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Keeping your Business going when you cannot keep going

You may have read one of my blogs before about Lasting Powers of Attorney and how these can help you if you are unable to make decisions for yourself – either permanently or temporarily. A Lasting Power of Attorney can either be created to protect your Property & Financial Affairs or your Health & Welfare. Let us say that, in addition to your personal estate, you also own and run a business. If we consider the Property and Financial Lasting Power of Attorney, these are designed to cover all finances and decisions including your business but it might be that
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New online service to improve Lasting Power of Attorney

People managing their loved ones’ affairs will find it easier to safeguard their finances and wellbeing after a new online service was launched on 17 July 2020 for newly registered Lasting Powers of Attorney (LPAs) and will eventuallyl be rolled out to all LPAs A Lasting Power of Attorney (LPA) is a legal document which allows people to appoint someone else (an attorney) to make decisions about their welfare, money or property. They are often used by older people to choose someone they know and trust to make decisions for them were they to lose capacity in the future –
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Surprise… You’re an Executor!

When writing your Will, you must appoint at least one executor. An executor is a person named in your Will who will carry out your wishes and distribute your estate. when you die.  “Estate” is everything you own, including money, property and possessions at the date of your death. Throughout the process of making a Will I encourage clients to talk to their named executors so that they are aware that they have been named and what their responsibilities will be. It is also a good idea to let them know where your Will is in the event of your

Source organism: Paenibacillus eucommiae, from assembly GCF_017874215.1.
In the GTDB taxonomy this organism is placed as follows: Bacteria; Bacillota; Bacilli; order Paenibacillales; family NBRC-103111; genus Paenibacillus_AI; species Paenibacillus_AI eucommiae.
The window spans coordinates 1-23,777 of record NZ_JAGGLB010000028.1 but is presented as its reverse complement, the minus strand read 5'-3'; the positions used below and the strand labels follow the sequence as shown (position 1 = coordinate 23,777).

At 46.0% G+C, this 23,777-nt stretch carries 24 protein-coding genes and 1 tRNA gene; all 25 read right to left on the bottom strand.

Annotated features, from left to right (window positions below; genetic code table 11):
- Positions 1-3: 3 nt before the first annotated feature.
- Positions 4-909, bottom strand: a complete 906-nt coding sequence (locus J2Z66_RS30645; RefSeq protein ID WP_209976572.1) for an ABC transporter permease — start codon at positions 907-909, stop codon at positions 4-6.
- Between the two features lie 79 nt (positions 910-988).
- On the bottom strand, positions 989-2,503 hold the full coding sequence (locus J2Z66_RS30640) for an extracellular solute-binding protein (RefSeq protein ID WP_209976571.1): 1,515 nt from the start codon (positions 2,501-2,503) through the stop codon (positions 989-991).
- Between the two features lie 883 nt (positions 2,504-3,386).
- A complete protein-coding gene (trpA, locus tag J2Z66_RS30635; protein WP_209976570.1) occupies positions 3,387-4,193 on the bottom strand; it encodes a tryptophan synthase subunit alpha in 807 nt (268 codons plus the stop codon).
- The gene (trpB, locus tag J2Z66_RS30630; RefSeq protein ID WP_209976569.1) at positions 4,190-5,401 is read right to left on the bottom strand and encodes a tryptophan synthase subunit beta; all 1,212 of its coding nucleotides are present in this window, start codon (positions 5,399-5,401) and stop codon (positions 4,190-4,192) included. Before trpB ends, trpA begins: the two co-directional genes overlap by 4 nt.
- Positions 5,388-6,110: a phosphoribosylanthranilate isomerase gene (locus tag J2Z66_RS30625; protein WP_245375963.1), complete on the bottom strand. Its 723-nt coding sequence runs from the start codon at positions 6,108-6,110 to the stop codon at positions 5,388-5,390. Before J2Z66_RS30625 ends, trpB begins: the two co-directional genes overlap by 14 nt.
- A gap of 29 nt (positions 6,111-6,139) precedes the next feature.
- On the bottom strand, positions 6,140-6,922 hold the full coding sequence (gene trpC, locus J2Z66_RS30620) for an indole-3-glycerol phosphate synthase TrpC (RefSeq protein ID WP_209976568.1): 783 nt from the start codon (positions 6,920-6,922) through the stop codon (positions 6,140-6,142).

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Why do I need a Lasting Power of Attorney?

Recently, I wrote a blog about the most common myths that people hold about Lasting Powers of Attorney which included statements such as ‘I’m married so my husband/wife will get to decide what happens’ and ‘I don’t need an LPA because I’m not old’. You can read that blog HERE to see why these beliefs aren’t true. I thought I’d add this blog to the site to explain the basic reasons why a Lasting Power of Attorney is an important document and what purpose it serves for you and your loved ones. Let’s start with a definition. A Lasting Power
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What happens to my Social Media accounts when I die?

Not only are we living in an increasingly digital age where social media and an online presence are becoming the norm, there are also a rising number of people who make an income from their social media accounts – from YouTube channels to Instagram Influencers and so it is now more important than ever that you know what happens to your social media accounts on your death. For many of us these are a source of photos and videos and original content that our loved ones will want to keep after our death so how can we protect these non-physical